A meeting of Arab and Muslim leaders here that ended Thursday
provided a venue for Saudi Arabia to put some distance between
itself and the US, hand-wringing about the possible spread of Iraq's
civil war, and negotiations to resolve the growing crisis between
Iran and Britain.
But it didn't deliver as much progress as expected on the key
issue - called "the crux of the crises in the region" by the Saudi
foreign minister - everyone was talking about beforehand: a revived
push for peace with Israel led by Saudi Arabia.
The so-called Arab Peace Initiative was proposed in Beirut by
Saudi King Abdullah - then the crown prince - and accepted by the
Arab League in 2002.
At Thursday's summit, Arab leaders reaffirmed their support for
the Saudi proposal, which offers full recognition of Israel by the
Arab states in exchange for a return of Palestinian land seized in
the 1967 war, East Jerusalem as the Palestinians' capital, and the
return of Palestinian refugees to their former homes.
Saudi Arabia appears to be convinced that the Israeli-
Palestinian conflict is the key issue inflaming Islamist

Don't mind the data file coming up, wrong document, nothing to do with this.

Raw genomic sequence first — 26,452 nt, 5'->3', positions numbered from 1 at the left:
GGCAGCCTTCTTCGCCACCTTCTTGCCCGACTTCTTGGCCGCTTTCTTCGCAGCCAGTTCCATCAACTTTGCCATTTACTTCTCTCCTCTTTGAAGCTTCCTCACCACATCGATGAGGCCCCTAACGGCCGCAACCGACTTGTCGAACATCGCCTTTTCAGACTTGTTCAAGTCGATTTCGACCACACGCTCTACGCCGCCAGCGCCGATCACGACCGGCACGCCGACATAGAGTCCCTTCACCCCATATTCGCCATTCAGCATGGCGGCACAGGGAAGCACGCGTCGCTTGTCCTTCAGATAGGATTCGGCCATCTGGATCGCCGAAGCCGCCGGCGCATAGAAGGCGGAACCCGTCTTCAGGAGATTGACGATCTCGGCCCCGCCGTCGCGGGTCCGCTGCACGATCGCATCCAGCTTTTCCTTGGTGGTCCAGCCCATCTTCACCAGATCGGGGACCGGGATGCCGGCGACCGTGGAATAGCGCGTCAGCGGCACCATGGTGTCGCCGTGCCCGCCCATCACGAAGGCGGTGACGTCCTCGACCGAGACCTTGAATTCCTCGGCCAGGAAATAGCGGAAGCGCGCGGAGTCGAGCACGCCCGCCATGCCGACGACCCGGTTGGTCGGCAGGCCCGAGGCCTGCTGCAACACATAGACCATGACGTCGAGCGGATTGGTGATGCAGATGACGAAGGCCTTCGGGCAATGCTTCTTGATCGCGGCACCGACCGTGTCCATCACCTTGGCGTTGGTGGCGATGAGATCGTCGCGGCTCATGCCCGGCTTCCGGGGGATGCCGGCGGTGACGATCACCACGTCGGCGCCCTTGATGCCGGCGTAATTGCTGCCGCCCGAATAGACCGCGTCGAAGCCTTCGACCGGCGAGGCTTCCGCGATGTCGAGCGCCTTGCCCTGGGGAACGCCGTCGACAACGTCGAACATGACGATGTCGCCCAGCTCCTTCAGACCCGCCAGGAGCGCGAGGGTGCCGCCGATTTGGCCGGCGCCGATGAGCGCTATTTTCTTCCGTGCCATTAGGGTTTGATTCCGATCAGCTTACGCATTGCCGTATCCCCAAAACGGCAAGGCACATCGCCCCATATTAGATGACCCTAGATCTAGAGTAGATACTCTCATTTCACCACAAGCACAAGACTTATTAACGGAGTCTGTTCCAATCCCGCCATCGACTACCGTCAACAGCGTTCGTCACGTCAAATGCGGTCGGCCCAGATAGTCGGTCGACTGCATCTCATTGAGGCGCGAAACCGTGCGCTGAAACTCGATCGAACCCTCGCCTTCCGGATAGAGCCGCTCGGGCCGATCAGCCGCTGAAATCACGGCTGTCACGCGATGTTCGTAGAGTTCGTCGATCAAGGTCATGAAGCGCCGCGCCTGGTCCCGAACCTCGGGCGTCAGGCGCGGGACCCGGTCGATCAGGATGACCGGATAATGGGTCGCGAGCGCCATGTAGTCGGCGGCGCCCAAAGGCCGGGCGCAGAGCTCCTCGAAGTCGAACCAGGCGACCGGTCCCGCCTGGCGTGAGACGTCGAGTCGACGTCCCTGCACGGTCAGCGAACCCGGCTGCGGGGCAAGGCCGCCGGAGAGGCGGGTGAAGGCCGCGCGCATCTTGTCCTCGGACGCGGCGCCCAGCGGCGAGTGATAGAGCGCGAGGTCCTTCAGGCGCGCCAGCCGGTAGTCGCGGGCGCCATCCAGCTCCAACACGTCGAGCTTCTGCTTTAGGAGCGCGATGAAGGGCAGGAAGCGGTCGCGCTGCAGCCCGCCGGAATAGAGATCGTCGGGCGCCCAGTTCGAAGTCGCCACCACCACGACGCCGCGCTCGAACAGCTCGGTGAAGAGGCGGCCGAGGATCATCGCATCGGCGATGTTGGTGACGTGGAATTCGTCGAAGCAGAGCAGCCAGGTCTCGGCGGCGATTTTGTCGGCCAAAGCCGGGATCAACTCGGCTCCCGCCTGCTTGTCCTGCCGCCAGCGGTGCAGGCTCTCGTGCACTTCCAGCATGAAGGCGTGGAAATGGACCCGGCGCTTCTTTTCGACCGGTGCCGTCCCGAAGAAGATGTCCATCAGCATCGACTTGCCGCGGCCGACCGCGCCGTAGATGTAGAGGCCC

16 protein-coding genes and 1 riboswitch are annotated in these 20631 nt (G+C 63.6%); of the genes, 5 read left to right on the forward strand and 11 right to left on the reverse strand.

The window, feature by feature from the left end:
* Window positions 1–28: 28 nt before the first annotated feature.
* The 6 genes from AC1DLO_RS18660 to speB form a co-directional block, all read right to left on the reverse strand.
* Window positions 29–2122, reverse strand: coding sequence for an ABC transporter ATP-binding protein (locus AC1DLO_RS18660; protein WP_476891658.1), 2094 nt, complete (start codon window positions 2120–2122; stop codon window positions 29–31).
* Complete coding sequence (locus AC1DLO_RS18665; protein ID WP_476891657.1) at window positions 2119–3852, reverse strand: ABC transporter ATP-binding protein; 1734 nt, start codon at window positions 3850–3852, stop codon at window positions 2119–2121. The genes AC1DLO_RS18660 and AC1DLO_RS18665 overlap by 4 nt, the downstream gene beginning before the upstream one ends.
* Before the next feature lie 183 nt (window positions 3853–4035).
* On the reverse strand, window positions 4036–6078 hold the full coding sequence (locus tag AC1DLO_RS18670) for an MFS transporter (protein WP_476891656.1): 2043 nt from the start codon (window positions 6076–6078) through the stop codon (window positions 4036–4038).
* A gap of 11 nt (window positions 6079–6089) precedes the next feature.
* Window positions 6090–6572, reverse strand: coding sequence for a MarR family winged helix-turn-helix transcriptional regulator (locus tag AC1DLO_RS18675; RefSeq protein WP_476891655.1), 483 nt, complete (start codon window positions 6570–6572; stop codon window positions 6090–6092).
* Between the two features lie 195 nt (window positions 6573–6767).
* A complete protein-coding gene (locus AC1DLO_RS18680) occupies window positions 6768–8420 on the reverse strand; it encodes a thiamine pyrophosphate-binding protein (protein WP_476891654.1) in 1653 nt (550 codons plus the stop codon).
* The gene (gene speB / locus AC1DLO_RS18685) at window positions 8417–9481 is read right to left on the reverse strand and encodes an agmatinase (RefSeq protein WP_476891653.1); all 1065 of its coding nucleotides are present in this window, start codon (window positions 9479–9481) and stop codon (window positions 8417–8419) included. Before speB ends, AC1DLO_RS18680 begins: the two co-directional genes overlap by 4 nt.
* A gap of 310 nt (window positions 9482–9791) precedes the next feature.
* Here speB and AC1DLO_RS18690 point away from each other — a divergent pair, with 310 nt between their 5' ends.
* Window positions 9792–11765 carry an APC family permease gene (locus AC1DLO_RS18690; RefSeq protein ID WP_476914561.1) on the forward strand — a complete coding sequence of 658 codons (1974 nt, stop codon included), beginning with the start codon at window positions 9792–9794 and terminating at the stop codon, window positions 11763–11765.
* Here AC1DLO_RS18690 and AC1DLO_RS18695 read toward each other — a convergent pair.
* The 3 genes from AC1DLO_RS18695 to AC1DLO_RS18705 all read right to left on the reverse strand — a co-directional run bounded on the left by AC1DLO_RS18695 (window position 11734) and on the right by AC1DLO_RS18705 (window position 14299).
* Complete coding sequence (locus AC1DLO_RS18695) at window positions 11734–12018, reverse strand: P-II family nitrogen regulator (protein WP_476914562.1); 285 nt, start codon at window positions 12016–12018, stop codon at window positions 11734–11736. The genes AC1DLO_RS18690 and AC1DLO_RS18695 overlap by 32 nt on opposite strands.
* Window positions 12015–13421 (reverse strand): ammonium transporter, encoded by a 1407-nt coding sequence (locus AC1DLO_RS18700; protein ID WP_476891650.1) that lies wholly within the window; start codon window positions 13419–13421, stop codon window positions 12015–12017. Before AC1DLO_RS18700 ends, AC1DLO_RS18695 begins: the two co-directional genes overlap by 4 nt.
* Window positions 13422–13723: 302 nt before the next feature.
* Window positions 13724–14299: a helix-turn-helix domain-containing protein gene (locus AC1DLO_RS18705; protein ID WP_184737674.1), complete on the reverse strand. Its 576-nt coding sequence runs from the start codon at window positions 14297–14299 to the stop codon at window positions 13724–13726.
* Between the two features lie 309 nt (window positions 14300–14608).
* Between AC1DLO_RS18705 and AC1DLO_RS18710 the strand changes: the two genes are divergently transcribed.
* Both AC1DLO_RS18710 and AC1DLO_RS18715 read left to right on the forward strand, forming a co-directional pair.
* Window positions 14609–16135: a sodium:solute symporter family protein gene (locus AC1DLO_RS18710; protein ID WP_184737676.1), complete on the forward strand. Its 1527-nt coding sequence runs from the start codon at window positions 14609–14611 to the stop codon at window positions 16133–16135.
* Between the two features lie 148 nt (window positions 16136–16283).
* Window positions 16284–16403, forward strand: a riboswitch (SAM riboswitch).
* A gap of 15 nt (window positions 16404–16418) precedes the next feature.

revolutionaries in Arab countries, and gives Iran a wedge in gaining
regional influence by inflaming anti-regime sentiments.
That potential threat, along with instability in Iraq, make the
Saudi kingdom more eager for peace. Securing a deal that
Palestinians can live with would appear to go a long way to securing
its interests in the region, Saudi experts say.
But Israel considers the right of return a threat to its
survival, and Foreign Minister Tzipi Livni called for Arab
concessions before moving forward. Israeli Deputy Prime Minister
Shimon Peres has called for negotiations, though. "You come with
your positions, and we will come with ours," he told Israel Radio.
Arab League secretary general Amr Moussa shot back at press
conference in which he sat next to Saudi Foreign Minister Prince
Saud al-Faisal: "The response from Israel is that they want
normalization and nothing else ... they come to us asking for the
Arab position to be amended. No, we say, why should we?"
Representatives of the US, the European Union, United Nations,
and Russia - who together comprise the so-called Quartet of Middle
East mediators - plan to meet with various Arab states and Israel in
the next few months.
But until there is significant compromise from one side or the
other, the bar for success on the Saudi plan is still high.
King Abdullah called for a lifting of Israel and America's
"unjust embargo" on the Palestinian territories, which would allow
the "peace process to move in an atmosphere of justice away from
humiliation and compulsion."
He also described the US presence in Iraq as an "illegal foreign
occupation,'' unusually harsh words from a close ally that comes at
a time when Saudi Arabia is increasingly decoupling its diplomatic
efforts from America's.
Other steps taken at the conference included:
* Calling for a nuclear-weapon free Middle East "without double
standards," a reference to Israel's suspected nuclear capacity. …